Why You Need A Lawyer When Starting A Business

Starting a Business
  • Starting a business can be stressful and it's important to seek out professional advice when necessary - especially for legal matters.
  • It may be tempting to get advice from a friend or family member, but unless they are a legal professional that specialises in business law they won't have the expertise to provide legitimate advice.
  • To prevent paying for avoidable mistakes in the long run, read on to learn the top three ways you can engage a business lawyer to help you get your startup up and running.

So, you’ve got an awesome startup or business idea and you’ve validated it with credible traction.  Now you’re ready to launch your business.

But when you should engage a lawyer is a common question we are asked, and who should you get legal advice from?

When should I hire a business startup lawyer?

Here are three suggestions as to how you can engage a startup lawyer to get it right the first time - and save you a massive headache down the track.

1. Uncle Jack, my Lawyer (avoid getting advice from family and friends)

Using your family or friends sounds like a good deal, but if this area of law is not their expertise, then you may end up paying for it in the long run.  Depending on how you want to structure your company there may be different options.

A lawyer well versed in the space may be able to provide you with more flexibility that will cater to your company and it’s growth in the short, medium and long term.

2. Setting up, properly

You’re spending a great deal of time and effort on establishing your business. Are you getting the basics right? 

LawPath gives you the ability to select the right level of legal support for your business.  There are some relatively low-cost precedents  (templates) available and you can access up to 30 minutes with a lawyer free of charge to discuss and review your legal position.

Some key things to consider when establishing your business:

  • Company name - have you done a company search? Sounds basic but Is anyone else using your company name globally? If so, what are the implications? Are there trademarks in place or will you need to register some to protect your business?  Do you have an established ABN/ACN established, or do you need Incorporation? Are you establishing a shareholders agreement? 
  • Customers – your customers are providing you with their data and using your service.  Are you up to date in terms of implications of the recent amendment to the Privacy Act? Is your company compliant and operating within Australian law? And what about your Terms and Conditions of Use, does it indemnify you against misuse of your services? Could your company be doing more to better protect its intellectual property?  Or could you be extracting more value from your IP?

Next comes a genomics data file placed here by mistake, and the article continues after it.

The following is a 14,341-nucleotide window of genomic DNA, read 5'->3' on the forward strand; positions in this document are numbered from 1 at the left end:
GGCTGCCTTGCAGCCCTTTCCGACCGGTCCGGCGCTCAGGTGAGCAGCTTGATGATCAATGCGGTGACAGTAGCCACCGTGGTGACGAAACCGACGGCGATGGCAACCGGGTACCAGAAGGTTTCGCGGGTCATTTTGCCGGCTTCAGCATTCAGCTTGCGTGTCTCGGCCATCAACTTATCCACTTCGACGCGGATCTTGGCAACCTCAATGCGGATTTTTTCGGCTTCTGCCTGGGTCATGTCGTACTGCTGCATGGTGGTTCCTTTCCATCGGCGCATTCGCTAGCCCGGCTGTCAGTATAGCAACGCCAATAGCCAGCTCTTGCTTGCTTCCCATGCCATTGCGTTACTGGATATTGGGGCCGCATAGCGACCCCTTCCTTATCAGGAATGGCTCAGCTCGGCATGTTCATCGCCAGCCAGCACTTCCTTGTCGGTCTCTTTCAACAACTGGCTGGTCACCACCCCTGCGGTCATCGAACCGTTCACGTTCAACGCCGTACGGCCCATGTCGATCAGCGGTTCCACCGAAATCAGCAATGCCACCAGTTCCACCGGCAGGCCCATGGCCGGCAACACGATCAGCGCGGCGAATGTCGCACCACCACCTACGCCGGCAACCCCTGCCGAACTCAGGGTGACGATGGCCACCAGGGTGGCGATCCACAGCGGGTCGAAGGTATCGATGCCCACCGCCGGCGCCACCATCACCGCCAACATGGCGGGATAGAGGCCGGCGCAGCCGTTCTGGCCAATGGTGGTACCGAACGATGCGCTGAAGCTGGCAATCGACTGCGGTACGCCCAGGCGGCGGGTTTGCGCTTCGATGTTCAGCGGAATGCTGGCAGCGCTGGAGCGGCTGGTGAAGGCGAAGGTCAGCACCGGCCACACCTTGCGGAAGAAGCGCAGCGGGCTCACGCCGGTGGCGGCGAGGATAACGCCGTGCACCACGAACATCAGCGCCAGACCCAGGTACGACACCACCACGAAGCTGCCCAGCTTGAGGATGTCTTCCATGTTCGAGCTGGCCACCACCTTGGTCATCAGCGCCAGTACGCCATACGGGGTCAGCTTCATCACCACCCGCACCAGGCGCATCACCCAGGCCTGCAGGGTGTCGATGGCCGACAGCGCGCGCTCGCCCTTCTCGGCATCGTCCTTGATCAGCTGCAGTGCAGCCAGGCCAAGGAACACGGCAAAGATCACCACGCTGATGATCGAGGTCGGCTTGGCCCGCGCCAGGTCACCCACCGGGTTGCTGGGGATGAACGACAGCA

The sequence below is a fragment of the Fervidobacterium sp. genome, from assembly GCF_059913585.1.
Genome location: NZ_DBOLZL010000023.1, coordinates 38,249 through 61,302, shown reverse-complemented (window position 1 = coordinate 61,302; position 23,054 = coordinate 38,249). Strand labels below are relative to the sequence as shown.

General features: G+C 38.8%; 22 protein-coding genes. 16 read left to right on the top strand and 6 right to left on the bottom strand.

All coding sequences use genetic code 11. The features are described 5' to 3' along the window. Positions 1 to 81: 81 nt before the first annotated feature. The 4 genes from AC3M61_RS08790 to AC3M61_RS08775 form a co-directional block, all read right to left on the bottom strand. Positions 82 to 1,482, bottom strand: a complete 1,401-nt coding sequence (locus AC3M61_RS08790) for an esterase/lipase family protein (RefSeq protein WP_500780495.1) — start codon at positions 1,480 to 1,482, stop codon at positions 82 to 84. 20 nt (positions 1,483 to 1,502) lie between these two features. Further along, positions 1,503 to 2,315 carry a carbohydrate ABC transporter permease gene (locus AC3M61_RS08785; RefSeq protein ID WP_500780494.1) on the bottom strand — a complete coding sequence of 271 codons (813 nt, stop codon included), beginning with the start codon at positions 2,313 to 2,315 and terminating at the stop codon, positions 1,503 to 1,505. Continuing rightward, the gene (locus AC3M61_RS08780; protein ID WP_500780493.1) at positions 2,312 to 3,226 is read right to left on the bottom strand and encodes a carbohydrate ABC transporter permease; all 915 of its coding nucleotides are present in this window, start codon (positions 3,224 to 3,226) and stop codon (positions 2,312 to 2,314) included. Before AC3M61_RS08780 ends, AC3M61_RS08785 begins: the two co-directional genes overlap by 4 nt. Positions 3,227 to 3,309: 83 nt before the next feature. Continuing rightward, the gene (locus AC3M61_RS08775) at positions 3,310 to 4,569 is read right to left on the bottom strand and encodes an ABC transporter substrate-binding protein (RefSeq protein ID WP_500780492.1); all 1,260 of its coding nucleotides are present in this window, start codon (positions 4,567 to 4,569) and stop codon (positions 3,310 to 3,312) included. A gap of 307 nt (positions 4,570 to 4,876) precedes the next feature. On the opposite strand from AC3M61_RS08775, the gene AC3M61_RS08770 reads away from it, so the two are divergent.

• Staff - you’ll be looking to bring on staff in the short to medium term and you’ll need an employment agreement that best protects your business.

3.  Developing a working relationship with your lawyer 

Post establishment of your business, you’ll need Legal advice throughout different events within your business such as taking on investment or issuing employee (share) options, acquiring a competitors business, in the case of a commercial dispute, or possibly even a sale of the business. 

Developing a working relationship can only benefit your business and help you better understand your position and options when such events arise.

I asked one of our LawPath Lawyers, Paul Miller from Deutsch Miller to provide insight into common shareholder agreement disputes.  

“There are various procedures that can be inserted in a shareholders agreement where the pre-agreed initial dispute resolution process has failed. I will comment on two of the more draconian solutions below:

  • “Russian Roulette” clause – one shareholder serves a notice on the other setting out a specified price for a half share of the company. The other shareholder is required to give notice to either buy the notifying shareholder’s half share or to sell its half share, at the specified price. If the shareholder who receives the notice does not elect to do either, it will be deemed to have agreed to sell its shares to the other shareholder;  and
  • “Texas Shootout” clause – both shareholders submit to an arbitrator sealed bids of the price at which they are prepared to buy out the other shareholder’s half share in the company.  The sealed bids are opened together and shareholder who submits the higher bid must buy and the shareholder who submits the lower bid must sell their half share in the business.
  • There are other solutions that may fit better with the shareholders depending on their particular circumstances and the type of business.

We would strongly recommend a Shareholders Agreement contain a robust dispute resolution clause to ensure there is a process that can be followed in circumstances where the relationship between the shareholders irrevocably breaks down.” 

Paul Lupson

Co-founder & CEO at LawPath. LawPath connects Australian businesses to expert lawyers with the right experience at low cost across Australia and the rest of the world.